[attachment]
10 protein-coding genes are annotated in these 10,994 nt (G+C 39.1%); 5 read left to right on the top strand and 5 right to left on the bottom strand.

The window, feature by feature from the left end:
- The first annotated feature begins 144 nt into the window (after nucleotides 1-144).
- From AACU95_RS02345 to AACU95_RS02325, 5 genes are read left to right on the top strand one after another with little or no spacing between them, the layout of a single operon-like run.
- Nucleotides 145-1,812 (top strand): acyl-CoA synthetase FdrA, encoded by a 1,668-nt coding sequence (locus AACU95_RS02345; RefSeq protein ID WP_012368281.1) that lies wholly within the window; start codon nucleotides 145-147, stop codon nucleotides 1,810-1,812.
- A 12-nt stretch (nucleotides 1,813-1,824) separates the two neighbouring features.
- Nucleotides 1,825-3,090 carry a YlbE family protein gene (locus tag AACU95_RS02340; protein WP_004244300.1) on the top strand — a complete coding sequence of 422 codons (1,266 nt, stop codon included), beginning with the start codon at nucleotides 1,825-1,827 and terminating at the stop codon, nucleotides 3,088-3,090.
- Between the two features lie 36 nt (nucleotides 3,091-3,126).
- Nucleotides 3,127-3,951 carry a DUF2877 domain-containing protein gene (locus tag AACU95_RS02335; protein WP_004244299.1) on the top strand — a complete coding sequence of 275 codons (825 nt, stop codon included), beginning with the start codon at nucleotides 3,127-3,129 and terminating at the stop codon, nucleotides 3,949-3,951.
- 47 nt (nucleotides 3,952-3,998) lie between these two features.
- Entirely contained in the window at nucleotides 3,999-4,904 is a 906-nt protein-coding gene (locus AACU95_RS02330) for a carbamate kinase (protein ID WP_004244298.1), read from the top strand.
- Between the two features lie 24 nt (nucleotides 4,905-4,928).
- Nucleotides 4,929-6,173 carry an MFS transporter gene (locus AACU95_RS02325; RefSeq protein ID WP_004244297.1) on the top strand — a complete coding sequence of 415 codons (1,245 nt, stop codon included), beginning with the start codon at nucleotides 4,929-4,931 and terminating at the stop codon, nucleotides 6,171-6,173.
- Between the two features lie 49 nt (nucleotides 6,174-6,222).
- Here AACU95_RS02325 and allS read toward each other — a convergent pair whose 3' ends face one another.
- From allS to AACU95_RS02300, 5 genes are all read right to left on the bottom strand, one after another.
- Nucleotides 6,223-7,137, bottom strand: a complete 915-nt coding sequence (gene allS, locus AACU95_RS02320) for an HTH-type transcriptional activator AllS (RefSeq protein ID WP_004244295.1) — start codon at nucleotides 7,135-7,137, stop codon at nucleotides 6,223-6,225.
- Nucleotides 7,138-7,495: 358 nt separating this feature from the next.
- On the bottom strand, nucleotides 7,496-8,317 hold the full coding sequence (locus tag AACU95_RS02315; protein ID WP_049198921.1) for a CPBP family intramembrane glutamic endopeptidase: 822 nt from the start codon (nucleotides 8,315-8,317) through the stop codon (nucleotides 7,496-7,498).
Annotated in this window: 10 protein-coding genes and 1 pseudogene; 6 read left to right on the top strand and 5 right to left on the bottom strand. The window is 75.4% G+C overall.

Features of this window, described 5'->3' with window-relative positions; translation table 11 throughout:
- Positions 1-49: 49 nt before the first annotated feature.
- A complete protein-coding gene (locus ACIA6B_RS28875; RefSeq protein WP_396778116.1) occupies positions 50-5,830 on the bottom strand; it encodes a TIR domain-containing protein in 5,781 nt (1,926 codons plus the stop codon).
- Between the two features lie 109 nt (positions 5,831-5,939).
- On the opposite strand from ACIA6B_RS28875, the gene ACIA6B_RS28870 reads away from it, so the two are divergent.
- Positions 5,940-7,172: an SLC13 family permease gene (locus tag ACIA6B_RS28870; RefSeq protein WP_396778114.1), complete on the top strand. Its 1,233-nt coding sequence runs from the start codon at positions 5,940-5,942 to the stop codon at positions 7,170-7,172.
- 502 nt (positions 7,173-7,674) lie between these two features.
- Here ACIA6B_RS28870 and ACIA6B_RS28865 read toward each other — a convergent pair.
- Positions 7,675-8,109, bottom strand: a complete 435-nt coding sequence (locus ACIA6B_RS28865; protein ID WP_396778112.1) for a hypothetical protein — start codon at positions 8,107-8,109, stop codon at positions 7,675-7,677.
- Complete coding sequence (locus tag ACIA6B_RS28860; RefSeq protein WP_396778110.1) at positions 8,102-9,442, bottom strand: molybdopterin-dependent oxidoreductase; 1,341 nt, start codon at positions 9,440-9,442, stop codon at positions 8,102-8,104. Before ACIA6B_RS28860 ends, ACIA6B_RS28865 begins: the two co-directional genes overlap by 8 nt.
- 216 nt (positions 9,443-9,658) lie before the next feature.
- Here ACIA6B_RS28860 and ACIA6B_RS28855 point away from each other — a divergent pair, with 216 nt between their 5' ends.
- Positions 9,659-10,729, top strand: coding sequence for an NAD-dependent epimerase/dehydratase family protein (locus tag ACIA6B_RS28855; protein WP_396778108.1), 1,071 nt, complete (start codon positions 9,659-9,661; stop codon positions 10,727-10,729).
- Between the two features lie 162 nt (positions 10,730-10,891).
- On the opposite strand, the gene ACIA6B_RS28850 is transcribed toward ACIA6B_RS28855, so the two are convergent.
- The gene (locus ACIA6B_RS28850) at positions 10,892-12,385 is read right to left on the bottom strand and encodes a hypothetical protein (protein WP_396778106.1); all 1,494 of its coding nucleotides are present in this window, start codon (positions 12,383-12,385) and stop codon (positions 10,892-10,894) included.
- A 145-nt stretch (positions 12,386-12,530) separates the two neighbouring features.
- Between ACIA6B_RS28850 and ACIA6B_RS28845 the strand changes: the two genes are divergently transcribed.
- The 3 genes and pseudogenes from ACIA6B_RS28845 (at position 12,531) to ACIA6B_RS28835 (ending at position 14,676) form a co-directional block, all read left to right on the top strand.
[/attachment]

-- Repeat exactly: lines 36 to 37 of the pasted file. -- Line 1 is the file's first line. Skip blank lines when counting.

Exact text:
- The gene (locus ACIA6B_RS28850) at positions 10,892-12,385 is read right to left on the bottom strand and encodes a hypothetical protein (protein WP_396778106.1); all 1,494 of its coding nucleotides are present in this window, start codon (positions 12,383-12,385) and stop codon (positions 10,892-10,894) included.
- A 145-nt stretch (positions 12,386-12,530) separates the two neighbouring features.